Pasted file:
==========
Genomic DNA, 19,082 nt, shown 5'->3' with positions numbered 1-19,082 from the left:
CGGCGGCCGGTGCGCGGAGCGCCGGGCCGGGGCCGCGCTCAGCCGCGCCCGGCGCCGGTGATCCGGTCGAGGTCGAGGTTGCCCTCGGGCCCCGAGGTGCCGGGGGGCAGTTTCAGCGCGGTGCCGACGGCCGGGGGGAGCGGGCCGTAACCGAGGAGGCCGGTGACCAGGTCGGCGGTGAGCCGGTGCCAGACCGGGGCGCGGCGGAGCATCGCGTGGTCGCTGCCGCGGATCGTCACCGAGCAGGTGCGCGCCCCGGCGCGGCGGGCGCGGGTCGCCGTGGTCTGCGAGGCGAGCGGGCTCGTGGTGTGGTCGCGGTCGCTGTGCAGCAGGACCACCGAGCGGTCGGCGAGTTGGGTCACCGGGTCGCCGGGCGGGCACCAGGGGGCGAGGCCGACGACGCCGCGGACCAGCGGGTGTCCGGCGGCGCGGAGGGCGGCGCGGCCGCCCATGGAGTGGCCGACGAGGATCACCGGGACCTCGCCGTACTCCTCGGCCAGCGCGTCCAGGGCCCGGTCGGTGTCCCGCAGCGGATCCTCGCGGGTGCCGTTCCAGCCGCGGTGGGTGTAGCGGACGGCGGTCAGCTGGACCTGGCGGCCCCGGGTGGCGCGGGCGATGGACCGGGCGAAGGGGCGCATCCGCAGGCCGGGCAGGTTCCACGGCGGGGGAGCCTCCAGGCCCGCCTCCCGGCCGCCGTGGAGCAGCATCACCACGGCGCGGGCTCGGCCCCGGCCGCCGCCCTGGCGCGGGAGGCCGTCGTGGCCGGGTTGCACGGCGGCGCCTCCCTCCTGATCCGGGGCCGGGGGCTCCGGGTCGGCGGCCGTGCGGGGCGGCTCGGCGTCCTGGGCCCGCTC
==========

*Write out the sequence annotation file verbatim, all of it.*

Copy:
Genomic DNA, 19,082 nt, shown 5'->3' with positions numbered 1-19,082 from the left:
CGGCGGCCGGTGCGCGGAGCGCCGGGCCGGGGCCGCGCTCAGCCGCGCCCGGCGCCGGTGATCCGGTCGAGGTCGAGGTTGCCCTCGGGCCCCGAGGTGCCGGGGGGCAGTTTCAGCGCGGTGCCGACGGCCGGGGGGAGCGGGCCGTAACCGAGGAGGCCGGTGACCAGGTCGGCGGTGAGCCGGTGCCAGACCGGGGCGCGGCGGAGCATCGCGTGGTCGCTGCCGCGGATCGTCACCGAGCAGGTGCGCGCCCCGGCGCGGCGGGCGCGGGTCGCCGTGGTCTGCGAGGCGAGCGGGCTCGTGGTGTGGTCGCGGTCGCTGTGCAGCAGGACCACCGAGCGGTCGGCGAGTTGGGTCACCGGGTCGCCGGGCGGGCACCAGGGGGCGAGGCCGACGACGCCGCGGACCAGCGGGTGTCCGGCGGCGCGGAGGGCGGCGCGGCCGCCCATGGAGTGGCCGACGAGGATCACCGGGACCTCGCCGTACTCCTCGGCCAGCGCGTCCAGGGCCCGGTCGGTGTCCCGCAGCGGATCCTCGCGGGTGCCGTTCCAGCCGCGGTGGGTGTAGCGGACGGCGGTCAGCTGGACCTGGCGGCCCCGGGTGGCGCGGGCGATGGACCGGGCGAAGGGGCGCATCCGCAGGCCGGGCAGGTTCCACGGCGGGGGAGCCTCCAGGCCCGCCTCCCGGCCGCCGTGGAGCAGCATCACCACGGCGCGGGCTCGGCCCCGGCCGCCGCCCTGGCGCGGGAGGCCGTCGTGGCCGGGTTGCACGGCGGCGCCTCCCTCCTGATCCGGGGCCGGGGGCTCCGGGTCGGCGGCCGTGCGGGGCGGCTCGGCGTCCTGGGCCCGCTC